CHAPTER IV. NON-EQUITY MODES OF INTERNATIONAL PRODUCTION AND DEVELOPMENT 123
A. THE GROWING COMPLEXITY OF GLOBAL VALUE CHAINS AND TNC GOVERNANCE 124
1. TNC value chains and governance choices 124
2. Defining features of NEMs .127
B. THE SCALE AND SCOPE OF CROSS-BORDER NEMs130
1. The overall size and growth of cross-border NEMs132
2. Trends and indicators by type of NEM.133
a. Contract manufacturing and services outsourcing 133
b. Franchising138
c. Licensing.139
d. Other modalities140
C. DRIVERS AND DETERMINANTS OF NEMs.142
1. Driving forces behind the growing importance of NEMs .142
2. Factors that make countries attractive NEM locations 144
D. DEVELOPMENT IMPLICATIONS OF NEMs147
1. Employment and working conditions 147
2. Local value added 153
3. Export generation .155
4. Technology and skills acquisition by NEMs 157
5. Social and environmental impacts 160
6. Long-term industrial capacity-building161
E. POLICIES RELATED TO NON-EQUITY MODES OF INTERNATIONAL PRODUCTION.165
1. Embedding NEM policies in development strategies 165
2. Domestic productive capacity-building 166
a. Entrepreneurship policy 167
b. Education 167
c. Enhancing technological capacities .167
d. Access to finance .168
3. Facilitation and promotion of NEMs 169
a. Setting up an enabling legal framework .169
b. The role of investment promotion agencies .169
c. Home-country policies .170
d. International policies .170
4. Addressing potential negative effects of NEMs .171
a. Strengthening the bargaining power of domestic firms .171
b. Addressing competition concerns.172
c. Labour issues and environmental protection .173
REFERENCES 177
ANNEX TABLES . 185
SELECTED UNCTAD PUBLICATIONS ON TNCS AND FDI 226

Boxes
I.1. Why are data on global FDI inflows and outflows different?.6
I.2. FDI flows and the use of funds for investment.12
I.3. Forecasting global and regional flows of FDI 17
I.4 Effects of the natural disaster on Japanese TNCs and outward FDI.19
I.5. FDI and capital controls 23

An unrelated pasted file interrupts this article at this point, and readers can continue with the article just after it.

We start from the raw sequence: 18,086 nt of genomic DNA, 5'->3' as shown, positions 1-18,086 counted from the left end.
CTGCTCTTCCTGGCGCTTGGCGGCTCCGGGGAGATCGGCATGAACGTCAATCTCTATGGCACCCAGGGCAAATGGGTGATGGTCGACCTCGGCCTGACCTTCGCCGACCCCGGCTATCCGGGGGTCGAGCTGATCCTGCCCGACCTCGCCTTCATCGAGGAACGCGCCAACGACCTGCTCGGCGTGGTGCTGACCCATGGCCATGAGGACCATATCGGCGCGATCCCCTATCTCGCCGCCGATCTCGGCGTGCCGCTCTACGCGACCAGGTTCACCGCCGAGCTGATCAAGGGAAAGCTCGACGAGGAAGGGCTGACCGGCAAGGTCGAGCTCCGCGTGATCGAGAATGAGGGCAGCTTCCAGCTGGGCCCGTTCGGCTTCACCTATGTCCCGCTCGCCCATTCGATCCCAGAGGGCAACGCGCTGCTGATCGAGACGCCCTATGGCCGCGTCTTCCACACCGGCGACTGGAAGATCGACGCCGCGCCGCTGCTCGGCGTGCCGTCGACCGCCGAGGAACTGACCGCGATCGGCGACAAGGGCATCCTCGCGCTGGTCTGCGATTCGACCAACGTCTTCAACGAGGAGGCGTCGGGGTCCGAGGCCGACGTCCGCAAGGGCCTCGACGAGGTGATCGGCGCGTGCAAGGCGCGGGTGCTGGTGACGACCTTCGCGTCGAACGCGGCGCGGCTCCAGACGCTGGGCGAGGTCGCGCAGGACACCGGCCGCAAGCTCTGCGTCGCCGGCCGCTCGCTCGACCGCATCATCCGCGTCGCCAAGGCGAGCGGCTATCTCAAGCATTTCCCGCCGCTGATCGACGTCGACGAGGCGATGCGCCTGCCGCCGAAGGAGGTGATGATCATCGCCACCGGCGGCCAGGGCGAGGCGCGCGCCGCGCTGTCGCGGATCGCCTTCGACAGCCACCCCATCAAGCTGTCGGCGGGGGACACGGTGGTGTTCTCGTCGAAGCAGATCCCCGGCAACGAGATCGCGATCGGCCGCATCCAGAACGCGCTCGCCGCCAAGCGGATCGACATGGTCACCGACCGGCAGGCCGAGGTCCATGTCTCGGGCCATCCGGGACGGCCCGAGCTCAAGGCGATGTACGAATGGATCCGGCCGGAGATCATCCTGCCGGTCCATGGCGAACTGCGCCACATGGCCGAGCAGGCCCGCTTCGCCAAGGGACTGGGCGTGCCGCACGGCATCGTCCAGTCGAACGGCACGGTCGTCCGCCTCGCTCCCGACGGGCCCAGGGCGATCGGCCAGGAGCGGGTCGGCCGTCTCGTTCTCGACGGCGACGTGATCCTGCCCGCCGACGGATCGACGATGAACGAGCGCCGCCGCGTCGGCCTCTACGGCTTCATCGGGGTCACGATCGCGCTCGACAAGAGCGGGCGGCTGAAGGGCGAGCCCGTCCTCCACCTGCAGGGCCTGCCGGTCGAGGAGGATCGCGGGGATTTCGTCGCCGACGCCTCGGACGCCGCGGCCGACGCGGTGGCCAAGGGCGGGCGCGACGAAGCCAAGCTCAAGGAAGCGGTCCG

I.6. Recent trends in internationalization of the largest financial TNCs in the world .26
I.7. What is a State-owned enterprise: the case of France .29
II.1. The Arab Spring and prospects for FDI in North Africa 43
II.2. China′s rising investment in Central Asia .66
II.3. Russian TNCs expand into Africa .67
II.4. Overcoming the disadvantages of being landlocked: experience of Uzbekistan in attracting
FDI in manufacturing .81
II.5. Natural resource-seeking FDI in Papua New Guinea: old and new investors.88
II.6. TNCs and climate change adaptation in the tourism industry in SIDS 89
III.1. Examples of investment liberalization measures in 2010–2011 96
III.2. Examples of investment promotion measures in 2010–2011 97
III.3. Examples of new regulatory measures affecting established foreign investors
in 2010–2011 98
III.4. Examples of entry restrictions for foreign investors in 2010–2011 .99
III.5. EU FDI Policymaking 101
III.6. WTO TRIMS Agreement 108
III.7. The 10 principles of the UN Global Compact 112
III.8. Impact investing: achieving competitive financial returns while maximizing
social and environmental impact 119
IV.1. The evolution of retail franchising in transition economies .127
IV.2. Methodological note .131
IV.3. The use of management contracts in the hotel industry .141
IV.4 Employment impact in developing countries of NEMs in garment and
footwear production 149
IV.5. Labour conditions in Foxconn′s Chinese operations – concerns and corporate
responses 151
IV.6. Cyclical employment in contract manufacturing in Guadalajara 152
IV.7. Value capture can be limited: iPhone production in China156
IV.8. Managing the environmental impact of contract farming162
IV.9. From contract manufacturing to building brands – the Chinese white goods sector163
IV.10. NEMs as catalysts for capacity-building and development164
IV.11. Educational reforms in Viet Nam promote entrepreneurship.167
IV.12. Providing access to finance for SMEs engaging in franchising activities.169
IV.13. Pre-contractual requirements in franchising.172